I’ve been digging into Scala a lot more recently and one of the things that I love is the support for first class functions with a syntax that is less verbose than Java (I think it is even better than Java 8’s lambdas). For example, I was working on some test code to measure latency of various network operations. This is not production code so I don’t need anything as powerful as Coda Hale’s Metrics library (which I love for production), I just needed a way to quickly time stuff in code.
In Scala this is as simple creating a function like this:
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This is a higher-order function that will time the execution of whatever
function that gets passed to it. If you are coming from Java it should look pretty straight forward, the only major difference is the function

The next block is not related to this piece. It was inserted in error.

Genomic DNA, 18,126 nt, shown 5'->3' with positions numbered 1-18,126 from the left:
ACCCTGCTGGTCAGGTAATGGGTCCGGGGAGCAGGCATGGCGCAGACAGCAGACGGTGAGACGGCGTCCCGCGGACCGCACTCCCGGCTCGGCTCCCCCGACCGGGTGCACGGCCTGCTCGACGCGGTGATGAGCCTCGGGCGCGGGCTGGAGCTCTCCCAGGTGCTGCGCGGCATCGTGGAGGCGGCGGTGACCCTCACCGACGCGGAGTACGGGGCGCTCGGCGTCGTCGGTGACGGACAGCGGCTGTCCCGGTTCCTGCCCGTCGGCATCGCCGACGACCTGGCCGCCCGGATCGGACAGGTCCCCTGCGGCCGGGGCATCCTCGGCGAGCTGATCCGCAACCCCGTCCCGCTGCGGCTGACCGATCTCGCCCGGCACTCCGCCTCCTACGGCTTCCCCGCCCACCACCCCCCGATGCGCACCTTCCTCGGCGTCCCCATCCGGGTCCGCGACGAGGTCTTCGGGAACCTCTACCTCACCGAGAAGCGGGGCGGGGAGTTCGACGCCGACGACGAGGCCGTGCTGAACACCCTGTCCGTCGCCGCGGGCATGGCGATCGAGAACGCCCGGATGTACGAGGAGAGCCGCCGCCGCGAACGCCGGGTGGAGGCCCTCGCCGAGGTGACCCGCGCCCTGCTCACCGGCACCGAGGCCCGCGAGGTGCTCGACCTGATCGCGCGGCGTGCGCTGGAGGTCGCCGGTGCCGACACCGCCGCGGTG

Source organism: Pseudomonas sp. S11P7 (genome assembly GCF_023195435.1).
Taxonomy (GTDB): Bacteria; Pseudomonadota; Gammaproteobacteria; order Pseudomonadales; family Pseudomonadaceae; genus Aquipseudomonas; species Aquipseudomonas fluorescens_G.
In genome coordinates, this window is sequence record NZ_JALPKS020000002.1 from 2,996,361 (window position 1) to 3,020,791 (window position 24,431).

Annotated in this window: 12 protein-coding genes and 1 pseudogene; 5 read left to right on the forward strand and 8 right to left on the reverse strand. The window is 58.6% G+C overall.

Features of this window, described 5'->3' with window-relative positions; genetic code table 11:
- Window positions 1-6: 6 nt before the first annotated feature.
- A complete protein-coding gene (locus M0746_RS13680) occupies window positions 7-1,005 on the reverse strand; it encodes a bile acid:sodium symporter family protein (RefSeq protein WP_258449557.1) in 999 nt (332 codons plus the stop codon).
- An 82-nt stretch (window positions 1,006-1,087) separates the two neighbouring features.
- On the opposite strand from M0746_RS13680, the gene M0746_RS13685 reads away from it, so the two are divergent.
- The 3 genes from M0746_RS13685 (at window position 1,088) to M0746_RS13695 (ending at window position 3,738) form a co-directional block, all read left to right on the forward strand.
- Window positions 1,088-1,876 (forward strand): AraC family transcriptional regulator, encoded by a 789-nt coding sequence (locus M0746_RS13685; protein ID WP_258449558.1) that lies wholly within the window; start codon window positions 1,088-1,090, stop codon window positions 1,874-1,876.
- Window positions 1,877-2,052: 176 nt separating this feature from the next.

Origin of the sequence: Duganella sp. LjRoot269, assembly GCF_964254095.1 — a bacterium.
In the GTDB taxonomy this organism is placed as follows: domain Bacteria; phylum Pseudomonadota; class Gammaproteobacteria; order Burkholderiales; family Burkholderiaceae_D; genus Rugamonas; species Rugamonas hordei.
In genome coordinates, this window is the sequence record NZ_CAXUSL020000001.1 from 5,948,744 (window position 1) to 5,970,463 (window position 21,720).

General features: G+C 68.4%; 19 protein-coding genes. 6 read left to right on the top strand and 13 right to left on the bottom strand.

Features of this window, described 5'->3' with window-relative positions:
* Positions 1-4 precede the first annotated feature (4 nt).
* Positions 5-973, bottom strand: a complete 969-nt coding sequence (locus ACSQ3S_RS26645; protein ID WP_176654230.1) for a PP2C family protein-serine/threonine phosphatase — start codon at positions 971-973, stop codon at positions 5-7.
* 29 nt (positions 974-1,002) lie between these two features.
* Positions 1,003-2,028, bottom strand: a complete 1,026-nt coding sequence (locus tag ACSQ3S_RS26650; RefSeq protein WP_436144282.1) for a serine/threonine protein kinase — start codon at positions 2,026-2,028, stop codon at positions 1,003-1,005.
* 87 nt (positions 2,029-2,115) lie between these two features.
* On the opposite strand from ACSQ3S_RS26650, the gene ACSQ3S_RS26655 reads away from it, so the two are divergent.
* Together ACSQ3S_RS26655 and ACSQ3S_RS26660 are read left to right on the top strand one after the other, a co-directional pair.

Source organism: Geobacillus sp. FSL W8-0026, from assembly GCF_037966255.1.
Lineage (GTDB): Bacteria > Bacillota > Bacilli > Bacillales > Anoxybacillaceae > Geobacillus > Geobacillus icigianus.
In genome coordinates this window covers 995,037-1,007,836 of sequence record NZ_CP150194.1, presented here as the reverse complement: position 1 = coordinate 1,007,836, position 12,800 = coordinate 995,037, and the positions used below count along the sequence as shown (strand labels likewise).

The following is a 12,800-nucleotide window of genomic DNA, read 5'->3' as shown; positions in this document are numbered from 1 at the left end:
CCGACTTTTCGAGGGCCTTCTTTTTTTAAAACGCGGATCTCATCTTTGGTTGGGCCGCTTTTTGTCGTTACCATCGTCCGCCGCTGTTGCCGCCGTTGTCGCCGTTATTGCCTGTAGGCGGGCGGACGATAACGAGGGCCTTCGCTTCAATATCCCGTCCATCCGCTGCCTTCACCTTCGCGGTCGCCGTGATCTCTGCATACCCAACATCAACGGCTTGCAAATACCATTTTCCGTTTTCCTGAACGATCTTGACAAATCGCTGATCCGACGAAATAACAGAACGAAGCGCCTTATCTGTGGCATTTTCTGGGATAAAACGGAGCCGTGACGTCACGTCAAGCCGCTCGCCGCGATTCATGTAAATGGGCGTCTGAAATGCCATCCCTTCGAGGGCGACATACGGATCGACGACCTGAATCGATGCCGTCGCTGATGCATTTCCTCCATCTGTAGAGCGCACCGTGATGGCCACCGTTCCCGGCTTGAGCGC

argument declaration of
execution: () => Unit; this declares the function argument
execution as type
() => Unit. In Scala
the type declaration comes after the variable name and the two are separated by a
:. The type declaration in this case defines
a function that takes zero arguments (
() is syntactic sugar for this) and returns nothing (
Unit here is similar to
void in Java).
Below are some examples of using this function:
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Writing code like this is only possible thanks to the ability to treat functions as objects. While this won’t revolutionize the way you code it is does allow you to start removing the boiler plate code that tends to build up in Java.
This is only the tip of the iceberg in functional programming, if you want to learn more check out the free Scala by Example book provided by on the Scala website.